This is possible using the hydrostatic release unit installed on its lashing arrangement.
An HRU works not necessarily when the ship is submerged but when the unit itself is immersed underwater. Most of them operate when submerged between 2 to 4 meters but not more than 4 meters
This is the reason why liferafts installed on the forward part of the vessel are not fitted with this device. Rough seas during heavy weather will trigger the HRU thereby losing your raft.
The float-free arrangement for liferafts has three main parts.
First is the painter which connects the raft to the weak link.
Second is the weak link which connects to the painter and the ship’s strong point. The painter has a breaking strength of 2.0 kN. Weak links are weaker than that.
Lastly is the hydrostatic release unit.
An HRU connects the liferaft’s lashings and a strong point of the vessel.
It has a spring-loaded knife that activates when it is submerged less than 4 meters underwater. This knife cuts the lashing thereby freeing the liferaft.
As the ship continues to sink, the liferaft creeps its way to the water surface while it is still attached to the painter.
Remember that the painter is still attached to the sinking ship.
Once all of the painter is pulled out, it activates the non-toxic CO2 bottle and starts inflating the liferaft.
As the buoyancy of the raft becomes stronger, the weak link breaks! The liferaft is now free from the sinking vessel.
Hydrostatic release unit for EPIRBs
EPIRBs or Emergency Position-Indicating Radio Beacon is a part of the vessel’s GMDSS.
This device is outside the bridge and transmits homing signals when the ship sinks.
EPIRB is an electronic object. Since this is placed outside, it is fixed in an enclosure to protect it from sun, rain, snow, seawater, etc.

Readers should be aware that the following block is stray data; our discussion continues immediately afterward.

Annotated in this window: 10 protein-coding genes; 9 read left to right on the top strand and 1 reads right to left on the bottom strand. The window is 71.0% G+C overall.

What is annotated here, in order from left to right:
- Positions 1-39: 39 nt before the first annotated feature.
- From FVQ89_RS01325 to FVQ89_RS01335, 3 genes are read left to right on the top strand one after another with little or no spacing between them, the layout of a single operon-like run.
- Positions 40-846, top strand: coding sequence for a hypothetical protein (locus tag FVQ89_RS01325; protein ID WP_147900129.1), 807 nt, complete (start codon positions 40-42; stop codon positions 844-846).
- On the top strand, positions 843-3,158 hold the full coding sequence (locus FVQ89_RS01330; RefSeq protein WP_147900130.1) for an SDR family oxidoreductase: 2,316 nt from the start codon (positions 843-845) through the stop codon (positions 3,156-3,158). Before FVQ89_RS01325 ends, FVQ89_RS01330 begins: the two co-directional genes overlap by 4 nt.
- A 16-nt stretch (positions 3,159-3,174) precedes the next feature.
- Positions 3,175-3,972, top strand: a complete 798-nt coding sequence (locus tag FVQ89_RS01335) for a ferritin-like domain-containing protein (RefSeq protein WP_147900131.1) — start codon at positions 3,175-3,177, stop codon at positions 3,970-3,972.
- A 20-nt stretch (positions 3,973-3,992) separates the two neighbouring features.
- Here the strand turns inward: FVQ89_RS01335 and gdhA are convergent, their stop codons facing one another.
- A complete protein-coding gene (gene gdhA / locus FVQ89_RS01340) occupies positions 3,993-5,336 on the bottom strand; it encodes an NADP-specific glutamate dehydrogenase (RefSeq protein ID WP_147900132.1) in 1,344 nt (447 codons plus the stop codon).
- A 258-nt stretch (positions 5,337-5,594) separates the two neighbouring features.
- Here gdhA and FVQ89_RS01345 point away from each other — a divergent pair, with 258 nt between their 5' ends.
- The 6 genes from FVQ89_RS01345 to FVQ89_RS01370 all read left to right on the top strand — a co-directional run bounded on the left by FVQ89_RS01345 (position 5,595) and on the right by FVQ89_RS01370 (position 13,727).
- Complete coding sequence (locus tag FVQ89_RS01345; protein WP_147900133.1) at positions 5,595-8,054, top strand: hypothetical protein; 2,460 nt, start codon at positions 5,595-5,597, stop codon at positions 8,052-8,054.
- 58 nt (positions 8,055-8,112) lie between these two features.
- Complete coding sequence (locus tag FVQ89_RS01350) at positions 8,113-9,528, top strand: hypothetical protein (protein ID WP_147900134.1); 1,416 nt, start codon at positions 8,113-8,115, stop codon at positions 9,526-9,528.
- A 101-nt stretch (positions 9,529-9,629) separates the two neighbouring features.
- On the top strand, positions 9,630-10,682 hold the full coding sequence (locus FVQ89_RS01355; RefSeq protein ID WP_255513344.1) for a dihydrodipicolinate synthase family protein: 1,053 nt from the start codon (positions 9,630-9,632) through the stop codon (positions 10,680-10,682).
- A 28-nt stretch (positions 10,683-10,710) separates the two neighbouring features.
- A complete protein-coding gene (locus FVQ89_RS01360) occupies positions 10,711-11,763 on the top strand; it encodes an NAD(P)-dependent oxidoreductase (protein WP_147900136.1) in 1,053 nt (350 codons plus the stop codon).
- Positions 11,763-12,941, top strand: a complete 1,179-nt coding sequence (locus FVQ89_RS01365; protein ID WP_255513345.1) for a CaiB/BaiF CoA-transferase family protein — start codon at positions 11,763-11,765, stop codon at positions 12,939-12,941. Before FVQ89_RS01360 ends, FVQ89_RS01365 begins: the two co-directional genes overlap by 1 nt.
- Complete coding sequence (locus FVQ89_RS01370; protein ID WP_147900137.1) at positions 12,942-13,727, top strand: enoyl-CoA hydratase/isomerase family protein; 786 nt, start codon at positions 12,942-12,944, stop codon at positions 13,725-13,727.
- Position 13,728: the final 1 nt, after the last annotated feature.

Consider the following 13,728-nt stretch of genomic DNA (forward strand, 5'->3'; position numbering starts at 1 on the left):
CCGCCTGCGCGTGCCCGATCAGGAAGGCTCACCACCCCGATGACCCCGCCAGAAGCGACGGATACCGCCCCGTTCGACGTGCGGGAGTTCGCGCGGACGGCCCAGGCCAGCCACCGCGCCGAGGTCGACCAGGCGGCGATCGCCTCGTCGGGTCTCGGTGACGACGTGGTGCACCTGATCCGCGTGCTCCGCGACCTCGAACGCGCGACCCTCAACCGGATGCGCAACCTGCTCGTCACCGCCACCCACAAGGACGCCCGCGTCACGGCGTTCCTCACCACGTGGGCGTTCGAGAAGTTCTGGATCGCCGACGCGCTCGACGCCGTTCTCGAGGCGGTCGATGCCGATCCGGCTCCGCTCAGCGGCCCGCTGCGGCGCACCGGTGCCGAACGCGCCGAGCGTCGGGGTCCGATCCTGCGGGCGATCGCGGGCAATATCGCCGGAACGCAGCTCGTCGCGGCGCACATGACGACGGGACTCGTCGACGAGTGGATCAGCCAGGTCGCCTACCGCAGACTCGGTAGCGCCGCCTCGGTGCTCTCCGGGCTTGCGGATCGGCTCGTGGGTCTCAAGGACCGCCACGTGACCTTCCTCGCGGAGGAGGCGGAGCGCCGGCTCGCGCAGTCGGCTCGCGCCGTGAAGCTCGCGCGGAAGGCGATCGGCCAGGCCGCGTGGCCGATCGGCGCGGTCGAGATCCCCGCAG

EPIRB HRU is simpler than that of the liferaft.
The front of its cover is removable. That is how you replace or inspect the EPIRB or its hydrostatic unit. A plastic rod or bolt from the HRU locks that same cover using a small pin.
When a ship sinks, the HRU triggers cutting off the plastic rod. The cover then removes itself followed by the EPIRB.
There are two types of hydrostatic release units.
One is the disposable type which has a lifespan between 12 to 30 months. Once it reaches that service period, you need to replace it with a new one.
The other type is serviceable. A qualified service technician must inspect these HRUs at intervals not more than 12 months.
Whatever the type, they must operate at depths of less than 4 meters. Moreover, they must not release prematurely when seawater washes over the unit. Hammar HRU products have a release setting of 1.4 meters to 4 meters.
Additionally, it must have a draining mechanism so the water inside the HRU does not accumulate.
Hydrostatic units especially for liferafts have different sizes. Larger ones installed on smaller rafts may not release the weak link as it should. Be sure to check the right type to get the right measurement for the right raft.
Liferaft HRUs are exposed to the weather 24/7. The Third Officer or the safety officer must inspect them and ensure they are in good order.
May the winds be in your favor.